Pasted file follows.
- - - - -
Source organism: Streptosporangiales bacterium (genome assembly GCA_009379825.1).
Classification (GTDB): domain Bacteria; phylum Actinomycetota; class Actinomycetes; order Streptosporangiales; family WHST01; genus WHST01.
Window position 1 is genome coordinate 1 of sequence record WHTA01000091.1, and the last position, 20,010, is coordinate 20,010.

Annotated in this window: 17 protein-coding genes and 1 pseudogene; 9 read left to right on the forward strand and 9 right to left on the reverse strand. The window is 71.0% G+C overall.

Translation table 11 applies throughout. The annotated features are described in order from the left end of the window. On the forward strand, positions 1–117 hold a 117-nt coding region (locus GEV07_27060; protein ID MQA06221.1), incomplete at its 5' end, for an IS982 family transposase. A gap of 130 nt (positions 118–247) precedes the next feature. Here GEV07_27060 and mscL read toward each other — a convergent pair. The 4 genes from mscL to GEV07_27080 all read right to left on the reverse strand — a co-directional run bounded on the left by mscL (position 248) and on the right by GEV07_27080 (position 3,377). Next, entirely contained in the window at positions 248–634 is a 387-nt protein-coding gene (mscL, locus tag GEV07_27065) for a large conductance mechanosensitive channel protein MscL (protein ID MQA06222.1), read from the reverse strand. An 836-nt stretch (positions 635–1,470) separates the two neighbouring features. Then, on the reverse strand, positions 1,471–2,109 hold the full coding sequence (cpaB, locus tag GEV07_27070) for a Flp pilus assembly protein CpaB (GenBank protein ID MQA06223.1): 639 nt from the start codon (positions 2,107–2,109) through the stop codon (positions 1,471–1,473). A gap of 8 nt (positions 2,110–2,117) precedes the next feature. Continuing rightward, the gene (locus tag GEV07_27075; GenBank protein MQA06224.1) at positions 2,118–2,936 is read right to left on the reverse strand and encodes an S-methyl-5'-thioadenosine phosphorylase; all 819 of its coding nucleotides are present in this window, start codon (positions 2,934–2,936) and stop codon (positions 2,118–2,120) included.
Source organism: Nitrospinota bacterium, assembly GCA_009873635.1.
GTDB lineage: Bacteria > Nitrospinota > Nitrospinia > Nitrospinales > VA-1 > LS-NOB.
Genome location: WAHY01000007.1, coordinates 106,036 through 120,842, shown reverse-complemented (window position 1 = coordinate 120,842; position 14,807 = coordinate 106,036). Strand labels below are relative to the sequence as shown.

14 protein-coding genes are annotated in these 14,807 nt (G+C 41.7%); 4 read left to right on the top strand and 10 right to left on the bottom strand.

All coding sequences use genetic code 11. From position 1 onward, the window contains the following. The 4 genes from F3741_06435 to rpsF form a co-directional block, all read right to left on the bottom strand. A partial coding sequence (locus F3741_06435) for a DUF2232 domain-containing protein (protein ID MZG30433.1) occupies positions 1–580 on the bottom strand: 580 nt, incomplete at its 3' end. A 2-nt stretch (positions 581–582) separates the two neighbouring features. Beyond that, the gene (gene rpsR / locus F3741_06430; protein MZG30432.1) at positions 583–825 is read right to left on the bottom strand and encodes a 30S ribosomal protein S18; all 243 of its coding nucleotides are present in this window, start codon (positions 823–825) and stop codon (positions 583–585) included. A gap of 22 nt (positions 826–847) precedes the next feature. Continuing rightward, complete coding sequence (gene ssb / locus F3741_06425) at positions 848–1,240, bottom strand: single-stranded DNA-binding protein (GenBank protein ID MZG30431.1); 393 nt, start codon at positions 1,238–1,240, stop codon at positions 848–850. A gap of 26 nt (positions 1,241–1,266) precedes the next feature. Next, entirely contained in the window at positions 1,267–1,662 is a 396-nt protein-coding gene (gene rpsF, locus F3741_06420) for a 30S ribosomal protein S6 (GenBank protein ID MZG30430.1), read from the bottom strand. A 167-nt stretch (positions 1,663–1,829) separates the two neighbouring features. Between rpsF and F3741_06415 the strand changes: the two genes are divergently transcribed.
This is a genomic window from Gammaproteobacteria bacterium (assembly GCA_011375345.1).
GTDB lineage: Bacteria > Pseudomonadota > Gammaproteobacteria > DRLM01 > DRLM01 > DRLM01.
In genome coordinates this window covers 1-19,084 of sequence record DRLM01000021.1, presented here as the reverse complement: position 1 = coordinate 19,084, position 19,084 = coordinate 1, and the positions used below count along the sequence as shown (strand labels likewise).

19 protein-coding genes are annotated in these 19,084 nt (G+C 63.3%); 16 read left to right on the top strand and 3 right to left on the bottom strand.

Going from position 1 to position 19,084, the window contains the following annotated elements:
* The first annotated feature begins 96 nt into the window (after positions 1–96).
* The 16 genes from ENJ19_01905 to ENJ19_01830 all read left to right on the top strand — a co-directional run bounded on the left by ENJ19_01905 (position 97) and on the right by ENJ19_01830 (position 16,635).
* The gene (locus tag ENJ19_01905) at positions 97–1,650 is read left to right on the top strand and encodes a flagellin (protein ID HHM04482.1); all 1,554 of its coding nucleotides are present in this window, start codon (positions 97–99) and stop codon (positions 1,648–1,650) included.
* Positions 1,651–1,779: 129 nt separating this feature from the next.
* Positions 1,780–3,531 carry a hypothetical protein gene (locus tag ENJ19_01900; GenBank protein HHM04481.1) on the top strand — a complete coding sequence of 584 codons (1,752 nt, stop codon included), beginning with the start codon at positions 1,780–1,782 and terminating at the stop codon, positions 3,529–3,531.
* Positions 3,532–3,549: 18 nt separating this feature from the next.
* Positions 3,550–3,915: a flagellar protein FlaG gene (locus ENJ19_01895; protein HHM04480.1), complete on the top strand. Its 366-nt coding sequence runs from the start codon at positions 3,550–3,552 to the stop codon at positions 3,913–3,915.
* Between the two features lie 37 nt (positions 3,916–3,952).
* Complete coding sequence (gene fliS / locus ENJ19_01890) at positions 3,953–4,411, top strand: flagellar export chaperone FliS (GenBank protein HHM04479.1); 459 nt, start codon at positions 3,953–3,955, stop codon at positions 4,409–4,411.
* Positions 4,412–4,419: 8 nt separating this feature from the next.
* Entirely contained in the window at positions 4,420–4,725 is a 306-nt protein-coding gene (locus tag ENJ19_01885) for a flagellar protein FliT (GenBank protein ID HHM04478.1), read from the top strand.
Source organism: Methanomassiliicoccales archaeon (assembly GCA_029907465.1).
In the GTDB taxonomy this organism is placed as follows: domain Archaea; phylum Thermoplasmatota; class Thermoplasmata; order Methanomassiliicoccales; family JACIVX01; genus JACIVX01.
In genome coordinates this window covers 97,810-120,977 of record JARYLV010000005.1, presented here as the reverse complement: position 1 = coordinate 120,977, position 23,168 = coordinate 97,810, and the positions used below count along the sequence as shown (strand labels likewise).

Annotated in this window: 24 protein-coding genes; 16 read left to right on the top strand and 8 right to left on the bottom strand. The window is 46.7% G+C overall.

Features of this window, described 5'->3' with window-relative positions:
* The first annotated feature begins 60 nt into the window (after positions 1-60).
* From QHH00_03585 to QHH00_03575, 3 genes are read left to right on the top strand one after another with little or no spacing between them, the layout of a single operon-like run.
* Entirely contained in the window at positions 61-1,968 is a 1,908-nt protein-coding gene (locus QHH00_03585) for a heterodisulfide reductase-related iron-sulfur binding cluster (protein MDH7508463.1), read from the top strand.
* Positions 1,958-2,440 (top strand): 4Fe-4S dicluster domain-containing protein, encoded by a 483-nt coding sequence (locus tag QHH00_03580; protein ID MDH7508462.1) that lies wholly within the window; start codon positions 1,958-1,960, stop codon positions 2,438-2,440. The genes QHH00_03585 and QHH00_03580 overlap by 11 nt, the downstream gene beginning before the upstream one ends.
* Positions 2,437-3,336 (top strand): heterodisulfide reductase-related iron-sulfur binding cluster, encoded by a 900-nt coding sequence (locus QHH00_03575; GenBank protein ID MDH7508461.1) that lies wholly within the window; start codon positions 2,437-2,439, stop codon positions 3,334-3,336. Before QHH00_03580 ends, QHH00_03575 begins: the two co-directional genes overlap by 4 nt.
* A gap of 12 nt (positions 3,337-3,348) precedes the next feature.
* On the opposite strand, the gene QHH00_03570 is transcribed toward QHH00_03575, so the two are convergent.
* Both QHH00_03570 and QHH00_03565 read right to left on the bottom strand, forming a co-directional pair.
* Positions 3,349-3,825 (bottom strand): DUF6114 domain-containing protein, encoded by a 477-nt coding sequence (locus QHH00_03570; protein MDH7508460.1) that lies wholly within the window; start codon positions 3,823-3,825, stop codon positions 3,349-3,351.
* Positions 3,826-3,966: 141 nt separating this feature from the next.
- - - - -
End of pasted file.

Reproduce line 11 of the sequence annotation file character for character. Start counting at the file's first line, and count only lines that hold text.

This is a genomic window from Gammaproteobacteria bacterium (assembly GCA_011375345.1).